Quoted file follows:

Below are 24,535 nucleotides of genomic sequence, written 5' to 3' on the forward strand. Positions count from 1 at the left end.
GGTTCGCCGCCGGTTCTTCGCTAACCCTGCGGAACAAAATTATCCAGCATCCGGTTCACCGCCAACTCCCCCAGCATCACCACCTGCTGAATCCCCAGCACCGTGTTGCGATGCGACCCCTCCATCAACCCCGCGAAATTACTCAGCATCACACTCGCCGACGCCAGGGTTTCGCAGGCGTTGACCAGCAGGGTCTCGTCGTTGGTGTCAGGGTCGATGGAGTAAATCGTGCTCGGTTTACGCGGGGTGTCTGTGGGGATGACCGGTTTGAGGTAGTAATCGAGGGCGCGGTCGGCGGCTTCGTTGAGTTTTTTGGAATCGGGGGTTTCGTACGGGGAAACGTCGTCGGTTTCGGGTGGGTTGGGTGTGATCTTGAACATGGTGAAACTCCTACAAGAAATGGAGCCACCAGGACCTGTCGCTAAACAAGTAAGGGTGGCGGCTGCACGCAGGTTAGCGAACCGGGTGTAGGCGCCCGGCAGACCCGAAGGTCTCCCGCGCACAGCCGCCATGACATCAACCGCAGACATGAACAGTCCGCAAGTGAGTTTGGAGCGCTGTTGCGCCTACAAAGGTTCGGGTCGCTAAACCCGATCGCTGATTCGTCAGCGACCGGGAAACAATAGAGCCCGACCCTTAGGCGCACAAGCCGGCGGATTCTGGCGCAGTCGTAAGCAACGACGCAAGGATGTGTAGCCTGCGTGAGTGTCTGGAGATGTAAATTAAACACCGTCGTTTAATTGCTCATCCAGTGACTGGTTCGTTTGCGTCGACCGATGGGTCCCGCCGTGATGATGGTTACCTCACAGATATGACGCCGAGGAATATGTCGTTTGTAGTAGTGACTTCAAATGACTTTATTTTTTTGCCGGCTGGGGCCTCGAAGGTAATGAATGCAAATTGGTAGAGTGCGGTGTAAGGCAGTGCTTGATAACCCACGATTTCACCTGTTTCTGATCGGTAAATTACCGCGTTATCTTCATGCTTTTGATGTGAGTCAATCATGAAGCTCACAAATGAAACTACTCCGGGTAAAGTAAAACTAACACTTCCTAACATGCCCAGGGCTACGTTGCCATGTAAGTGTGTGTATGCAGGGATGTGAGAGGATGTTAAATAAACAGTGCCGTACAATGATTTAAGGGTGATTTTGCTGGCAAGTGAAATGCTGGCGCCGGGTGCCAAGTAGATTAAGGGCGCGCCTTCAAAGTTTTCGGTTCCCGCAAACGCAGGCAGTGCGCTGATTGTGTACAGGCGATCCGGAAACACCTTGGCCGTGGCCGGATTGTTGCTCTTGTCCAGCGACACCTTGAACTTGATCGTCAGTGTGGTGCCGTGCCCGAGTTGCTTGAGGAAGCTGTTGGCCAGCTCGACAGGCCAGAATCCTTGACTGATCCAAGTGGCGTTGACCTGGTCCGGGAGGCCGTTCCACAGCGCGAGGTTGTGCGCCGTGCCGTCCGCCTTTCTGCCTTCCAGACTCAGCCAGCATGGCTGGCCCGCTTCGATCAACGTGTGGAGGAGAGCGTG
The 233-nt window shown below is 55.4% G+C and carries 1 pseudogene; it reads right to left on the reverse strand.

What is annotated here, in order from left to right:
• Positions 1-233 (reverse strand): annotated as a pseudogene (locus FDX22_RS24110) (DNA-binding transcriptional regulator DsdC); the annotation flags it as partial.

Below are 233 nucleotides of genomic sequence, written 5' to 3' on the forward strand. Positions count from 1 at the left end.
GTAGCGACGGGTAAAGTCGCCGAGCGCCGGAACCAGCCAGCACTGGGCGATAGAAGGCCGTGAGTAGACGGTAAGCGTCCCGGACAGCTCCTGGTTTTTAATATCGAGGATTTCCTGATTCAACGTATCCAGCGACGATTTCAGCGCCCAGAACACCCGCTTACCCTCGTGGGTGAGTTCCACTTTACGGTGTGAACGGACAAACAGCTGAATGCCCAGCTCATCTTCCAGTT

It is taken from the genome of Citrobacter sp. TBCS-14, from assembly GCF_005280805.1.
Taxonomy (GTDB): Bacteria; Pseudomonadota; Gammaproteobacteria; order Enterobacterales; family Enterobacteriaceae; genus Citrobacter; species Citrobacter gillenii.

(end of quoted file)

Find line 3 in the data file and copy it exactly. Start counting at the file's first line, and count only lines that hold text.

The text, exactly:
The 233-nt window shown below is 55.4% G+C and carries 1 pseudogene; it reads right to left on the reverse strand.